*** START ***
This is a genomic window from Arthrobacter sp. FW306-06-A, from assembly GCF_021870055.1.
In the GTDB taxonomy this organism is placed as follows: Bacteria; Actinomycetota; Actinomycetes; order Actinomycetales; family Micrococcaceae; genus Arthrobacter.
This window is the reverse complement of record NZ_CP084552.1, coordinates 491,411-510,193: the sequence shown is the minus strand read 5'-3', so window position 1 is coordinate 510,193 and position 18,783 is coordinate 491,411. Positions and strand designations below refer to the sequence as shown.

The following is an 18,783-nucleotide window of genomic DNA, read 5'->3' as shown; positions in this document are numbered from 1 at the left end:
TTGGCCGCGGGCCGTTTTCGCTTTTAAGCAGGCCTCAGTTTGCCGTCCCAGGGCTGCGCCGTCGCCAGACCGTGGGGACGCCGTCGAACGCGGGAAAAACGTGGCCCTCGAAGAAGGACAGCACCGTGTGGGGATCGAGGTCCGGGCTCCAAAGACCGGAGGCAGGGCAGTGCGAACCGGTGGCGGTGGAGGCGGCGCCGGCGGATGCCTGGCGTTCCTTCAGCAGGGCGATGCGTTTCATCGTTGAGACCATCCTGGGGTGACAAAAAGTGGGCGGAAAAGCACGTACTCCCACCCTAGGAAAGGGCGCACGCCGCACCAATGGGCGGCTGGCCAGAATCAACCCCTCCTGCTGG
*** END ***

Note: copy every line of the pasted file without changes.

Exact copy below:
This is a genomic window from Arthrobacter sp. FW306-06-A, from assembly GCF_021870055.1.
In the GTDB taxonomy this organism is placed as follows: Bacteria; Actinomycetota; Actinomycetes; order Actinomycetales; family Micrococcaceae; genus Arthrobacter.
This window is the reverse complement of record NZ_CP084552.1, coordinates 491,411-510,193: the sequence shown is the minus strand read 5'-3', so window position 1 is coordinate 510,193 and position 18,783 is coordinate 491,411. Positions and strand designations below refer to the sequence as shown.

The following is an 18,783-nucleotide window of genomic DNA, read 5'->3' as shown; positions in this document are numbered from 1 at the left end:
TTGGCCGCGGGCCGTTTTCGCTTTTAAGCAGGCCTCAGTTTGCCGTCCCAGGGCTGCGCCGTCGCCAGACCGTGGGGACGCCGTCGAACGCGGGAAAAACGTGGCCCTCGAAGAAGGACAGCACCGTGTGGGGATCGAGGTCCGGGCTCCAAAGACCGGAGGCAGGGCAGTGCGAACCGGTGGCGGTGGAGGCGGCGCCGGCGGATGCCTGGCGTTCCTTCAGCAGGGCGATGCGTTTCATCGTTGAGACCATCCTGGGGTGACAAAAAGTGGGCGGAAAAGCACGTACTCCCACCCTAGGAAAGGGCGCACGCCGCACCAATGGGCGGCTGGCCAGAATCAACCCCTCCTGCTGG